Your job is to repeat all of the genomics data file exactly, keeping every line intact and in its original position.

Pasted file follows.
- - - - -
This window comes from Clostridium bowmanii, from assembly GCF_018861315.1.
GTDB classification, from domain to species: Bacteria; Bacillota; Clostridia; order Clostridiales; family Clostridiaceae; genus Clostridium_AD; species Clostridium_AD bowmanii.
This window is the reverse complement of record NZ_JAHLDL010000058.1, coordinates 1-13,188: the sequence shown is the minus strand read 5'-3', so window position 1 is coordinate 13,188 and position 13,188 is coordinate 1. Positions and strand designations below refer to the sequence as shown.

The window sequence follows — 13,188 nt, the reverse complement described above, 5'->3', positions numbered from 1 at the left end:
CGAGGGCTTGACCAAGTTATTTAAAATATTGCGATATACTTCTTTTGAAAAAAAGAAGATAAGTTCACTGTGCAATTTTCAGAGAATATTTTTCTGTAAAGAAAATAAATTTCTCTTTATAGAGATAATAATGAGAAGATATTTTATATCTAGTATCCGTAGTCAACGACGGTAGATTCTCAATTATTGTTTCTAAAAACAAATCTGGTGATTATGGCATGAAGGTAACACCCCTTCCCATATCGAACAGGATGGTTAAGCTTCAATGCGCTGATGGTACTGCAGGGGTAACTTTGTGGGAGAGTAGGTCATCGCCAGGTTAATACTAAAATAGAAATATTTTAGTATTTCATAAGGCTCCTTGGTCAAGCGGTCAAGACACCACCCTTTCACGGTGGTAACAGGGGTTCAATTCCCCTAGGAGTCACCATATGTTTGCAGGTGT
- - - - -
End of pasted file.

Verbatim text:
This window comes from Clostridium bowmanii, from assembly GCF_018861315.1.
GTDB classification, from domain to species: Bacteria; Bacillota; Clostridia; order Clostridiales; family Clostridiaceae; genus Clostridium_AD; species Clostridium_AD bowmanii.
This window is the reverse complement of record NZ_JAHLDL010000058.1, coordinates 1-13,188: the sequence shown is the minus strand read 5'-3', so window position 1 is coordinate 13,188 and position 13,188 is coordinate 1. Positions and strand designations below refer to the sequence as shown.

The window sequence follows — 13,188 nt, the reverse complement described above, 5'->3', positions numbered from 1 at the left end:
CGAGGGCTTGACCAAGTTATTTAAAATATTGCGATATACTTCTTTTGAAAAAAAGAAGATAAGTTCACTGTGCAATTTTCAGAGAATATTTTTCTGTAAAGAAAATAAATTTCTCTTTATAGAGATAATAATGAGAAGATATTTTATATCTAGTATCCGTAGTCAACGACGGTAGATTCTCAATTATTGTTTCTAAAAACAAATCTGGTGATTATGGCATGAAGGTAACACCCCTTCCCATATCGAACAGGATGGTTAAGCTTCAATGCGCTGATGGTACTGCAGGGGTAACTTTGTGGGAGAGTAGGTCATCGCCAGGTTAATACTAAAATAGAAATATTTTAGTATTTCATAAGGCTCCTTGGTCAAGCGGTCAAGACACCACCCTTTCACGGTGGTAACAGGGGTTCAATTCCCCTAGGAGTCACCATATGTTTGCAGGTGT